Senate GOP unveils ‘working families’ agenda ahead of midterms

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Senate Republicans on Wednesday rolled out their own policy agenda for middle-class voters in an effort to counter the Senate Democrats’ 2014 platform, “A Fair Shot for Everyone.”

Senate Republican Leader Mitch McConnellMitch McConnellMuslim DNC speaker challenges GOP leaders to call Trump out Peter Thiel does not make the GOP pro-gay Reid: Trump is a 'hateful con man' MORE (Ky.) led a news conference Wednesday morning to unveil GOP solutions for working families.

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The campaign-year initiative consists of six bills designed to retrain mid-career workers, give families more flexibility and provide tax breaks for home offices that include baby cribs.

“Some of our members wanted to come together today to talk about some Republican proposals that could immediately be acted upon to improve the lives of working families who are struggling in the Obama economy,” McConnell told reporters.

McConnell on Wednesday introduced the Working Parents Home Office Act, which would allow parents to deduct costs associated with a home office that has a baby crib. Current law disallows a deduction if there is a crib in the office while the parent is working.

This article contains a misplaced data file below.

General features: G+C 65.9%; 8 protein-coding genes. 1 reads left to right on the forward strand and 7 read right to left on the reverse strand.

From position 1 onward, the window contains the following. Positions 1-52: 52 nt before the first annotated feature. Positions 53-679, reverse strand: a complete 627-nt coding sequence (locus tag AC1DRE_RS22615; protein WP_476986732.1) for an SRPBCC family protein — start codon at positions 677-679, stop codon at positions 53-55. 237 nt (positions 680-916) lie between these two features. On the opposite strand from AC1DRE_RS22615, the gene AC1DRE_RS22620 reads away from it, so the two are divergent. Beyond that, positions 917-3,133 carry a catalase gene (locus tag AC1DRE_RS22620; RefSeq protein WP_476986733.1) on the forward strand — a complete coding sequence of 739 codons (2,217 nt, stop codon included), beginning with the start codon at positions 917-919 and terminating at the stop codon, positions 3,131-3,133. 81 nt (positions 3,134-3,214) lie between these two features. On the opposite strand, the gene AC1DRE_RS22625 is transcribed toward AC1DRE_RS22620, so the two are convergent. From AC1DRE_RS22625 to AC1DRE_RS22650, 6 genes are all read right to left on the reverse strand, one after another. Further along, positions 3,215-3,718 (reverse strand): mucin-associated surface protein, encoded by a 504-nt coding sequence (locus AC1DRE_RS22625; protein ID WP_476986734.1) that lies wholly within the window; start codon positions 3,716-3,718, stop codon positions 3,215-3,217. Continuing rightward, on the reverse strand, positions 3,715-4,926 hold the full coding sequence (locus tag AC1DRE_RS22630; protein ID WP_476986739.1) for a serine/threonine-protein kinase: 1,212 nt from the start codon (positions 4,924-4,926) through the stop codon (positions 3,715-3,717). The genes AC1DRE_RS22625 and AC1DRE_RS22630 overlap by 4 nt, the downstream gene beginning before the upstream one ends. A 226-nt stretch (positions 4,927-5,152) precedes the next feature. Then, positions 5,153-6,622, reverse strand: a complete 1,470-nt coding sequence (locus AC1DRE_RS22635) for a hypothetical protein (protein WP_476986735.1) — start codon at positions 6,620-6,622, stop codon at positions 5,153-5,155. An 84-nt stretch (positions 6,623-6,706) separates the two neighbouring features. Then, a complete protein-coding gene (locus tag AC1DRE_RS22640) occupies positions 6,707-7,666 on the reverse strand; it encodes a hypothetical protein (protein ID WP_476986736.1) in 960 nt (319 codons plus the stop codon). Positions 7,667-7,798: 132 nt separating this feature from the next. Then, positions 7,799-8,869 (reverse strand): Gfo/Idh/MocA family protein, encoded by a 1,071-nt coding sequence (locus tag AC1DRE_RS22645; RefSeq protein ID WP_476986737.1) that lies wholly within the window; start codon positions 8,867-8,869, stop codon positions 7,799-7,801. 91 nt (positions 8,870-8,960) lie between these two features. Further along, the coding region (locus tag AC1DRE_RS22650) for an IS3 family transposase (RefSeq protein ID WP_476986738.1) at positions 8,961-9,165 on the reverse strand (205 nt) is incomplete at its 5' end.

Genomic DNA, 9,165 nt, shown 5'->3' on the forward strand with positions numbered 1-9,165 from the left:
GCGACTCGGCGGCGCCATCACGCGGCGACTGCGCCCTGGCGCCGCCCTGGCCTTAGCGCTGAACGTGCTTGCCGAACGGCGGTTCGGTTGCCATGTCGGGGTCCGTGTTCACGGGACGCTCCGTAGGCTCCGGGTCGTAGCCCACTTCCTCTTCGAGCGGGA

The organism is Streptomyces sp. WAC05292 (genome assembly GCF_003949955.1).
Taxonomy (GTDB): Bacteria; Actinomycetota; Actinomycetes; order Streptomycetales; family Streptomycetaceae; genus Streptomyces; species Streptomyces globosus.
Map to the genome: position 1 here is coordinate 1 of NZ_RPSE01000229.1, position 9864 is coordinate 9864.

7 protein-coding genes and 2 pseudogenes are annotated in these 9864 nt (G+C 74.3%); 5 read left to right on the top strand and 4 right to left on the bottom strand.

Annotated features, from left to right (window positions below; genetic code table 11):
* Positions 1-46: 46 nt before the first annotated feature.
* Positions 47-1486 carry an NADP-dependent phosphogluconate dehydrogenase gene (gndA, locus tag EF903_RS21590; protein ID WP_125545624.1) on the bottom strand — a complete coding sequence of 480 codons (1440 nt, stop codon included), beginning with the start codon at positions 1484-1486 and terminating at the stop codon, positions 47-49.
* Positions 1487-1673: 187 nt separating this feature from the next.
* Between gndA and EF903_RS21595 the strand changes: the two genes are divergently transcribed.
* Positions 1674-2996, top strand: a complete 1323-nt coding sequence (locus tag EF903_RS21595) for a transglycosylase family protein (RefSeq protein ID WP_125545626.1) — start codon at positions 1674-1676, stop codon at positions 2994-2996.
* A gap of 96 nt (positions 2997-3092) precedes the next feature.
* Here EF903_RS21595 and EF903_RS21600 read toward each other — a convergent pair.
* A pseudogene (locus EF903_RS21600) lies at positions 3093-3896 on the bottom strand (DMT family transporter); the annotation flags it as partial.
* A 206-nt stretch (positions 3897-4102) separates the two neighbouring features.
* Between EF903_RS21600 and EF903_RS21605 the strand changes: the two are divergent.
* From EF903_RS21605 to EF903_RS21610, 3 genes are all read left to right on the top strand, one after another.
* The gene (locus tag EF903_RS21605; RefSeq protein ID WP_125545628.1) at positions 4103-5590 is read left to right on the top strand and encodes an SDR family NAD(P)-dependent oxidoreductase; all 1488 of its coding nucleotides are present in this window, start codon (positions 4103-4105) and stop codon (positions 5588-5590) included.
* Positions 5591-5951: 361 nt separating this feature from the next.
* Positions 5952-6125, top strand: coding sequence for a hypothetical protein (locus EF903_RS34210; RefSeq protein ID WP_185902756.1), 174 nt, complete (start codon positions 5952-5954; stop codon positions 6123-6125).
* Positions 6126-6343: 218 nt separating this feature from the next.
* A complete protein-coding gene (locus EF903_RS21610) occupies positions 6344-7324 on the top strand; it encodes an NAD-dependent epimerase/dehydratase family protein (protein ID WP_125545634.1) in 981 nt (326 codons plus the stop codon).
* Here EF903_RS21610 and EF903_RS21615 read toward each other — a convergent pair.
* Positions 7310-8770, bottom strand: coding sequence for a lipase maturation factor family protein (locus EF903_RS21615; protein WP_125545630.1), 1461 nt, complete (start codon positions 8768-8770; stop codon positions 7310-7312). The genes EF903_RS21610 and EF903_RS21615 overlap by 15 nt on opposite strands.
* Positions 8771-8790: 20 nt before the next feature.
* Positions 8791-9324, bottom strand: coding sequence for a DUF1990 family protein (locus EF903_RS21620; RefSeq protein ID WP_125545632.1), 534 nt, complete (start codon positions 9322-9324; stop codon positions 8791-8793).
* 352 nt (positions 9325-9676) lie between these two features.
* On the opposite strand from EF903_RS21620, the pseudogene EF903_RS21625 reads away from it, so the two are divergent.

“These are just the kinds of things that could make a difference in people’s lives now,” he said.

Sen. Susan CollinsSusan CollinsTim Kaine backs call to boost funding for Israeli missile defense The Trail 2016: Words matter Lobbyists bolting Trump convention early MORE (R-Maine) has introduced the Forty Hours is Full Time Act, which would repeal the Affordable Care Act’s 30-hour workweek rule.

Sen. Tim ScottTim ScottKoch officials skeptical of Trump's alleged meeting invite McAuliffe: I wouldn't want a 'caretaker' in Kaine's Senate seat Ryan calls out GOP in anti-poverty fight MORE (R-S.C.) has introduced legislation, the Supporting Knowledge and Investing in Lifelong Skills Act, to reform the federal government’s Jobs Corps and other adult education and vocational rehabilitation programs.

Sen. Marco RubioMarco RubioFlorida: 'High likelihood' of first Zika transmission in the US Overnight Healthcare: Rubio presses Obama to spend Zika money | FDA moves ahead with trans fat ban The Trail 2016: Her big night MORE (R-Fla.) offered the Raise Act, which would amend the National Labor Relations Act to allow employers to give merit-based raises to employees even if those compensation increases are not part of collective bargaining agreements.

Sen. Deb FischerDeb FischerRemembering small business during the presidential election Overnight Healthcare: Health mergers in trouble? | Norovirus in Cleveland | GOP chairman rejects Trump Medicare pricing plan Reluctant lobbyists descend on Cleveland MORE (R-Neb.) has endorsed an alternative to the Democrats’ Paycheck Fairness Act. It includes language to prevent employers from retaliating against workers who discuss or inquire about their salaries. It also would not raise caps on punitive damages that employees may seek in courts, a key provision of the Democratic bill.

Sen. Mike LeeMike LeeKoch officials skeptical of Trump's alleged meeting invite Obama signs opioid bill Thiel said to explain support for Trump in convention speech MORE (R-Utah) is pushing the Working Families Flexibility Act. It would let employers offer workers the option of comp time or overtime pay. It would require employers to establish written agreements allowing employees to choose the option that best fits their needs.